Common crane (Grus grus)

Also known as: Crane, Eurasian crane
French: Grue cendrée
GenusGrus (1)
SizeLength: c. 115 cm (2)
Wingspan: 180 - 200 cm (2)
Male weight: 5.1 kg - 6.1 kg (2)
Female weight: 4.5 - 5.9 kg (2)

Classified as Least Concern (LC) on the IUCN Red List (1) and listed on Appendix II of CITES (3).

The most widely distributed of all cranes (4), the common crane is a large and impressive waterbird with a long neck, beak and legs (5). The plumage is mainly slate grey, with black flight feathers (2) (5) (6), the innermost of which are greatly elongated, forming a drooping, bushy ‘cloak’ over the tail (5) (6). In contrast, the neck, chin and throat are dark grey to black, with a black forehead and a distinctive white stripe that runs from behind the eye, down the neck and to the upper back. The top of the head bears a red patch of bare skin, and the eye is also bright red or reddish-brown. The juvenile common crane has yellowish-brown tips to its body feathers, lacks the drooping wing feathers and the bright neck pattern of the adult, and has a fully-feathered crown (2) (5) (6) (7). The calls of this species are loud, trumpeting and quite penetrating (2) (5) (6).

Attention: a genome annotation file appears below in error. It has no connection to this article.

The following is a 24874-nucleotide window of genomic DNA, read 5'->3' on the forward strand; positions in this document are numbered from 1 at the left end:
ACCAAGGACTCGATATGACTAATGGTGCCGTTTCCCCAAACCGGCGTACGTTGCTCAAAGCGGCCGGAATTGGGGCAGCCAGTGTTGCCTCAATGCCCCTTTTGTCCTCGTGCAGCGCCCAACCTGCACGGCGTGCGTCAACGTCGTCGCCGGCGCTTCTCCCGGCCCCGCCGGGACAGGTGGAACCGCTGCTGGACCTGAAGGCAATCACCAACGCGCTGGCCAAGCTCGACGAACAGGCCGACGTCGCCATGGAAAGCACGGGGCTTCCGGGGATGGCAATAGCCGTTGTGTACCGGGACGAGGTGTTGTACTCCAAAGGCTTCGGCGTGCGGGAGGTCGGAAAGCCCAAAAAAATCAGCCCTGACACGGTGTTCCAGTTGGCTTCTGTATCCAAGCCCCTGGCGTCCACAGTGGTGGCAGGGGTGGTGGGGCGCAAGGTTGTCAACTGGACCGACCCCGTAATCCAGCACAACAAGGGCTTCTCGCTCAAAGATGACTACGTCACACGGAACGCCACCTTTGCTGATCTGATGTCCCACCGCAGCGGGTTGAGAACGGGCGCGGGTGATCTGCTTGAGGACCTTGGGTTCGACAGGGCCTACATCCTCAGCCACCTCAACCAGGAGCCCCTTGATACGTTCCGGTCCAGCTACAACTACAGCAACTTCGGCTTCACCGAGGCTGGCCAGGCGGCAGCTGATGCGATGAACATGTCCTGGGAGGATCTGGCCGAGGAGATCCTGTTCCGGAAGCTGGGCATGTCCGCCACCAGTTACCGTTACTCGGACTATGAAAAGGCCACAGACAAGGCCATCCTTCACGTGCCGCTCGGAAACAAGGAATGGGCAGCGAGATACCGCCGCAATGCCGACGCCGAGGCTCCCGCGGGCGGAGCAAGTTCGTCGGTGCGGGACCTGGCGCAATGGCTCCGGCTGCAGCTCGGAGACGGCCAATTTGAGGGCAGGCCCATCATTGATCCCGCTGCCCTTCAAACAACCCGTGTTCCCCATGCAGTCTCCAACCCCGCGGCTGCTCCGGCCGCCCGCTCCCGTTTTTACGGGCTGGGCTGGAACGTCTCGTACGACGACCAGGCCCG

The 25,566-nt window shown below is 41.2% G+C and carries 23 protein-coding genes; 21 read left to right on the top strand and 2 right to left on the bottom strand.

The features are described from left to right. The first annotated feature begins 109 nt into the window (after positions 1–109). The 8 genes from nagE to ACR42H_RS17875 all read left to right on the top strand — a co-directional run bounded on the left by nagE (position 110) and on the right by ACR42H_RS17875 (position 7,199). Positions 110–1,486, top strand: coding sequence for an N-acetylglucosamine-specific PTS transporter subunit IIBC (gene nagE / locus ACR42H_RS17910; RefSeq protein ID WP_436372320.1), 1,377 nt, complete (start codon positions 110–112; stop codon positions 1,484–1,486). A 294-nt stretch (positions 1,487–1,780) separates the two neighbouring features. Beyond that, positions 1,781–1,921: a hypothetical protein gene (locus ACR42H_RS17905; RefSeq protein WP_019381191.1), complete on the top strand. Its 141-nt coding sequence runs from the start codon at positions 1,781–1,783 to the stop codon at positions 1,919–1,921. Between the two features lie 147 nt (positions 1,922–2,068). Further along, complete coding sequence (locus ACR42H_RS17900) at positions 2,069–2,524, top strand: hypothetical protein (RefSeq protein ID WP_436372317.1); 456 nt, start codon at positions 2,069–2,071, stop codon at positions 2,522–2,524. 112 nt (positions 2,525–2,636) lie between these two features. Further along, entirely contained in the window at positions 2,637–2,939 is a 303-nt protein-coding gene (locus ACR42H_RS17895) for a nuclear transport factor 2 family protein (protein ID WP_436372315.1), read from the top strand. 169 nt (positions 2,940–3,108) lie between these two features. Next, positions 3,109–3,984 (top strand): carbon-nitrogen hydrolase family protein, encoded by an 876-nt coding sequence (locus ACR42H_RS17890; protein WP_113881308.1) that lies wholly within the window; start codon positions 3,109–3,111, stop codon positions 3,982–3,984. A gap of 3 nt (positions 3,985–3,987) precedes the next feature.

The common crane breeds from northern and western Europe, across Europe and Asia, to northern China, northern Mongolia and eastern Siberia. A migratory species, it winters in southern Europe, north and east Africa, the Middle East, India, Pakistan, and southern and eastern China (2) (4) (6) (7). However, in the UK the East Anglian population is non-migratory (8).

This crane uses a wide variety of shallow wetland habitats, including bogs, forested swamps, reedy marshes, meadows, agricultural fields, pastures, shallow sheltered bays, rivers and shallow lakes, grassland, and holm oak woodland (2) (4) (6) (7). It will also use drier areas in Central Asia, as long as water is readily available (4) (6) (9).

The common crane forages by day, probing with its beak or picking up food from both land and water. The diet includes a wide range of plant and animal matter, including roots, shoots, tubers, leaves, grain and nuts, as well as various invertebrate and small vertebrate prey, and occasionally birds’ eggs (2) (4) (6) (9). Outside the breeding season, this crane gathers and migrates in large flocks, but during the breeding season, from April to June, each breeding pair occupies a large nesting territory (4) (6) (9). Breeding pairs are monogamous (4) (6), reinforcing the pair bond with ‘unison calling’, a complex series of coordinated calls given with the head thrown back and the beak pointed skywards (7). All ages and sexes also engage in ‘dancing’, a variety of bows, bobs, leaps, running, and tossing of vegetation, most commonly used in courtship, but also associated with aggression (6) (7).